- John S. DryzekJohn S. DryzekProfessor of Political Science at the Centre for Deliberative Democracy and Global Governance at the University of Canberra's Institute for Governance and Global Analysis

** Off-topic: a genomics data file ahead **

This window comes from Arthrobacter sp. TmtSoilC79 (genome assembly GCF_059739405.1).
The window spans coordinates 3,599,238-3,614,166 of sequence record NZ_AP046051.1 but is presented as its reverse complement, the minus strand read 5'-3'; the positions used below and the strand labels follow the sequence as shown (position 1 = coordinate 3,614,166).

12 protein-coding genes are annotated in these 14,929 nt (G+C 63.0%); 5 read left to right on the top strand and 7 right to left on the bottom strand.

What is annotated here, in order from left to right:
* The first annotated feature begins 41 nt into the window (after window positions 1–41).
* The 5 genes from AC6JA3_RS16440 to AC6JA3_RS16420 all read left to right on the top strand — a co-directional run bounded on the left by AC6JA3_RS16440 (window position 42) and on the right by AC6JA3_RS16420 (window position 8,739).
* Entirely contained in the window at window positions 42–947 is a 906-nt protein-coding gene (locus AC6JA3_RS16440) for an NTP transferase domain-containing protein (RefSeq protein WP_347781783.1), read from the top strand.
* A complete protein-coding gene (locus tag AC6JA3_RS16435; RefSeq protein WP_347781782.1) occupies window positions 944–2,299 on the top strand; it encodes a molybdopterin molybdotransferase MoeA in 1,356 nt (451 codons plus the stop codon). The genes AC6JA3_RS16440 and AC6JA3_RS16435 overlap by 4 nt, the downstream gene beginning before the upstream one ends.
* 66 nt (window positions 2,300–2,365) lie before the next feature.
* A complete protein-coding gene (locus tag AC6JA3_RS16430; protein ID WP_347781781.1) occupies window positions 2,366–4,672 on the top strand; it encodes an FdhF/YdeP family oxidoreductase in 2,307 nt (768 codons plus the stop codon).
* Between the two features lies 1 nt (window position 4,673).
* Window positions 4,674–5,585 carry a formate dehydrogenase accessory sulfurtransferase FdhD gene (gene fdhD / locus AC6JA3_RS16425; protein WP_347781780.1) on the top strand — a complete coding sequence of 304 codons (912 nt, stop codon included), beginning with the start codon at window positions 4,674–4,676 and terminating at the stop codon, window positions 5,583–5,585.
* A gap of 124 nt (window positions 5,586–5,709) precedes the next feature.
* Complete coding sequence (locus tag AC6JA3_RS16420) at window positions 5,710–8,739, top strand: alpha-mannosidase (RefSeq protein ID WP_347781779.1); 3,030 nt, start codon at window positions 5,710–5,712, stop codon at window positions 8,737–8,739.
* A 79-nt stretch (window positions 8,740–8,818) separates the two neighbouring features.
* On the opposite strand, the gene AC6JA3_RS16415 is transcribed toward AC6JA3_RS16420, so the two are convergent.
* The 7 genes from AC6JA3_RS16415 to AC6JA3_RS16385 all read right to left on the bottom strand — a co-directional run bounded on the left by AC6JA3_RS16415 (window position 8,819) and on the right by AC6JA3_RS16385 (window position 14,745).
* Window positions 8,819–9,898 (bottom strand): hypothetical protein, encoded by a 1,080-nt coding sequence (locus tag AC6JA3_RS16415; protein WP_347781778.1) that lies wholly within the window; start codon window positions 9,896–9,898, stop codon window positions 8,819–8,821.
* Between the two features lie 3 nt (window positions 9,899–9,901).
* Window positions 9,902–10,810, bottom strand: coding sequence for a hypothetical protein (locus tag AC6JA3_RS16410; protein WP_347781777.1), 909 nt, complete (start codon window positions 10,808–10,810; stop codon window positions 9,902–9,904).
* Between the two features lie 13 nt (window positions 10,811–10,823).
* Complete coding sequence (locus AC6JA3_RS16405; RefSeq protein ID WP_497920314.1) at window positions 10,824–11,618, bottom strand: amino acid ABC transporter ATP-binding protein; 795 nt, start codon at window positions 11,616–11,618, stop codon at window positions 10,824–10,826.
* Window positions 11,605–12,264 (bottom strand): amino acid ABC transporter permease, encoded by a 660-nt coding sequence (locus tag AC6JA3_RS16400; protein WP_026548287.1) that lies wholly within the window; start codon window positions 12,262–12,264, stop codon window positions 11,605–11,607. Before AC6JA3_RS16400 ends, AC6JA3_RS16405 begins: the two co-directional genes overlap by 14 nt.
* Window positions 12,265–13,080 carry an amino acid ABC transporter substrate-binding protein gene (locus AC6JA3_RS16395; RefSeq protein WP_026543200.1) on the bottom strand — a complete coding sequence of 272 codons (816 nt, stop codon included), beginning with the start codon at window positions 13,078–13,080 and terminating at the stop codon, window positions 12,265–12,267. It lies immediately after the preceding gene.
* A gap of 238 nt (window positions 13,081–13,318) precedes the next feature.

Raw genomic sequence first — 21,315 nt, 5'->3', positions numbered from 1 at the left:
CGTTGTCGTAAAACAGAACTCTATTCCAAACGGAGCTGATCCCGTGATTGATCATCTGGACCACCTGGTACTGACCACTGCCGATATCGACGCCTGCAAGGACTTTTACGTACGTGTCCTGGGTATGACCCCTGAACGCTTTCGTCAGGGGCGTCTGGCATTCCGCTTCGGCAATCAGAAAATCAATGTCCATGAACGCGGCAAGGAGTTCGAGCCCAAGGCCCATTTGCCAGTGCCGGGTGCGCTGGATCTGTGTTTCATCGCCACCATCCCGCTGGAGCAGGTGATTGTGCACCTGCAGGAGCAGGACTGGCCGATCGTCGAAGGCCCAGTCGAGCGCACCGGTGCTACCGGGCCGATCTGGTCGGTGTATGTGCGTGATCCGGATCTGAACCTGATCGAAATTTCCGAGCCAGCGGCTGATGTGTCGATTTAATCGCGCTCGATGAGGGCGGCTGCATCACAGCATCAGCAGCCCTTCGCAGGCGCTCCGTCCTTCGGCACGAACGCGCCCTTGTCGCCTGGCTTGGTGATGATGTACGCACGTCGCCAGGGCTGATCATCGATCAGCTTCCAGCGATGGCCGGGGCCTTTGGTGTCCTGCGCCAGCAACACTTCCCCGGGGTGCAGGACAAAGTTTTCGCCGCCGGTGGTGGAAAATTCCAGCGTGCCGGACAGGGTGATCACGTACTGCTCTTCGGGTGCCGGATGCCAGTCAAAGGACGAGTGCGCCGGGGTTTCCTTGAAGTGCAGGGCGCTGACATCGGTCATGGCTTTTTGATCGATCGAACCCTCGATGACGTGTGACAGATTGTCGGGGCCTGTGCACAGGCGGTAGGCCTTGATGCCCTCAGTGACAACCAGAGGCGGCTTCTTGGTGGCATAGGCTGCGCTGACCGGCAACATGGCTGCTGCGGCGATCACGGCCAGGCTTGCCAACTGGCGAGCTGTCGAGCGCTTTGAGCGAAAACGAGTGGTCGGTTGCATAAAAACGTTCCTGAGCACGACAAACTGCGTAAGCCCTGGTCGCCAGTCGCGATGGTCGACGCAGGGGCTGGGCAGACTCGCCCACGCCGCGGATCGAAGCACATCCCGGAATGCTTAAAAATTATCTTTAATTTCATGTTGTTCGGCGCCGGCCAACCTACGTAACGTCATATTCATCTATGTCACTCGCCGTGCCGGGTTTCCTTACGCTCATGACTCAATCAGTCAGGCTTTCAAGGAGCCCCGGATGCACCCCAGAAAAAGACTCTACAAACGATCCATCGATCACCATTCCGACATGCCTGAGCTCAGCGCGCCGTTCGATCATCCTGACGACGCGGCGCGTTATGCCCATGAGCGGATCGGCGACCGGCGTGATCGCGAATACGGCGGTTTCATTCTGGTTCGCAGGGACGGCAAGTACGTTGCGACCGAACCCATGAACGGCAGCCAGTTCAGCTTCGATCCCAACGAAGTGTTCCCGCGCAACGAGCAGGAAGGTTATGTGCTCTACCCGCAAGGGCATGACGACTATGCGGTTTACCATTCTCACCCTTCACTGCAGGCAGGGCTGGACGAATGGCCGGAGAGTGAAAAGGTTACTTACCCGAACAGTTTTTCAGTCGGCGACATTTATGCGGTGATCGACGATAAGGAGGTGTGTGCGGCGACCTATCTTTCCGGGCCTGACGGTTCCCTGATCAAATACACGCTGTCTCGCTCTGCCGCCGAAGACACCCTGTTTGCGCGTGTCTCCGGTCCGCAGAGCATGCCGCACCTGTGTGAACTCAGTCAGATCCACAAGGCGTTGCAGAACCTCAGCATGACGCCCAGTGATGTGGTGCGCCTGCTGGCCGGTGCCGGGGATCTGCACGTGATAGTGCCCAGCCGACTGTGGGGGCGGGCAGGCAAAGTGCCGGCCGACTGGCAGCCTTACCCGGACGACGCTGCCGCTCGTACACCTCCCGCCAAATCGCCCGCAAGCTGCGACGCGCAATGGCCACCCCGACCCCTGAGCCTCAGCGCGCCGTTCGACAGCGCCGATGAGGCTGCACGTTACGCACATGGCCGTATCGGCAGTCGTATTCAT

This chapter analyzes an anti-environmental discourse that can be understood as a profound reaction against environmentalism in its entirety. This anti-environmental “gray radicalism,” especially prominent under the Trump presidency in the United States, entails climate change denial, but is much more than that, drawing on populism, extreme conservatism, nationalism, and (in the US) evangelical Christianity. It is opposed to technological progress that would for example replace coal with renewable energy. This chapter locates gray radicalism in relation to right-wing partisan identity, expands on its differences with Promethean discourse, and details how it can be enmeshed in broader “culture wars.” Because gray radicalism is a matter of fundamental identity for its subscribers, it can be difficult to engage through evidence and argument.